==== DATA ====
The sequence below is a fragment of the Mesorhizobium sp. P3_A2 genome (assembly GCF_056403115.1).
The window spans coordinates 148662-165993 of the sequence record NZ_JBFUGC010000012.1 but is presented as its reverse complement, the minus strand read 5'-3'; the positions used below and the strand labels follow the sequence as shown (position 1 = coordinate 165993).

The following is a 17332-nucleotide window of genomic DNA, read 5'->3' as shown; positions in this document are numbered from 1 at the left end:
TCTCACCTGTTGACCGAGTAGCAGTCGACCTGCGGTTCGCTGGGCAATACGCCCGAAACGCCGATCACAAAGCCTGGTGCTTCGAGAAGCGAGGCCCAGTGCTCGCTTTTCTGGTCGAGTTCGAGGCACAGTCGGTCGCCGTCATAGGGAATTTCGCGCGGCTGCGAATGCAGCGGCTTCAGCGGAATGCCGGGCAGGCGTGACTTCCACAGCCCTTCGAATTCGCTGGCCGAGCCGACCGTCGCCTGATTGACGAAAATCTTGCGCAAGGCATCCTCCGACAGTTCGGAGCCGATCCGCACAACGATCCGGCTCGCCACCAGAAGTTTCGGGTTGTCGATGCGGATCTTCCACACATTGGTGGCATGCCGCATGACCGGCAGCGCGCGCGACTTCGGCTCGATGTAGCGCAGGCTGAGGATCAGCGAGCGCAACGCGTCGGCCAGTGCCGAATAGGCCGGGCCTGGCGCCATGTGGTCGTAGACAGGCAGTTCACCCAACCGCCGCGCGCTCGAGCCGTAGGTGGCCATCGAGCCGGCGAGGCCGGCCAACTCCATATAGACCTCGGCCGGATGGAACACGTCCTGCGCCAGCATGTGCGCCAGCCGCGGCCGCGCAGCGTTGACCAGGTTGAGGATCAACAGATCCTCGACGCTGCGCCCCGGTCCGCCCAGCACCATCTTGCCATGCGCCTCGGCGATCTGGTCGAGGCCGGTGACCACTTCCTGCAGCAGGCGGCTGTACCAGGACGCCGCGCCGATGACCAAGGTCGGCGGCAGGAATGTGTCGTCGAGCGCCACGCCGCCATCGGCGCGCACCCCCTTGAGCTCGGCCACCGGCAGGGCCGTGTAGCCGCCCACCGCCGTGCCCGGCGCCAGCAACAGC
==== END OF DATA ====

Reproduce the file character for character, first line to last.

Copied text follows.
The sequence below is a fragment of the Mesorhizobium sp. P3_A2 genome (assembly GCF_056403115.1).
The window spans coordinates 148662-165993 of the sequence record NZ_JBFUGC010000012.1 but is presented as its reverse complement, the minus strand read 5'-3'; the positions used below and the strand labels follow the sequence as shown (position 1 = coordinate 165993).

The following is a 17332-nucleotide window of genomic DNA, read 5'->3' as shown; positions in this document are numbered from 1 at the left end:
TCTCACCTGTTGACCGAGTAGCAGTCGACCTGCGGTTCGCTGGGCAATACGCCCGAAACGCCGATCACAAAGCCTGGTGCTTCGAGAAGCGAGGCCCAGTGCTCGCTTTTCTGGTCGAGTTCGAGGCACAGTCGGTCGCCGTCATAGGGAATTTCGCGCGGCTGCGAATGCAGCGGCTTCAGCGGAATGCCGGGCAGGCGTGACTTCCACAGCCCTTCGAATTCGCTGGCCGAGCCGACCGTCGCCTGATTGACGAAAATCTTGCGCAAGGCATCCTCCGACAGTTCGGAGCCGATCCGCACAACGATCCGGCTCGCCACCAGAAGTTTCGGGTTGTCGATGCGGATCTTCCACACATTGGTGGCATGCCGCATGACCGGCAGCGCGCGCGACTTCGGCTCGATGTAGCGCAGGCTGAGGATCAGCGAGCGCAACGCGTCGGCCAGTGCCGAATAGGCCGGGCCTGGCGCCATGTGGTCGTAGACAGGCAGTTCACCCAACCGCCGCGCGCTCGAGCCGTAGGTGGCCATCGAGCCGGCGAGGCCGGCCAACTCCATATAGACCTCGGCCGGATGGAACACGTCCTGCGCCAGCATGTGCGCCAGCCGCGGCCGCGCAGCGTTGACCAGGTTGAGGATCAACAGATCCTCGACGCTGCGCCCCGGTCCGCCCAGCACCATCTTGCCATGCGCCTCGGCGATCTGGTCGAGGCCGGTGACCACTTCCTGCAGCAGGCGGCTGTACCAGGACGCCGCGCCGATGACCAAGGTCGGCGGCAGGAATGTGTCGTCGAGCGCCACGCCGCCATCGGCGCGCACCCCCTTGAGCTCGGCCACCGGCAGGGCCGTGTAGCCGCCCACCGCCGTGCCCGGCGCCAGCAACAGC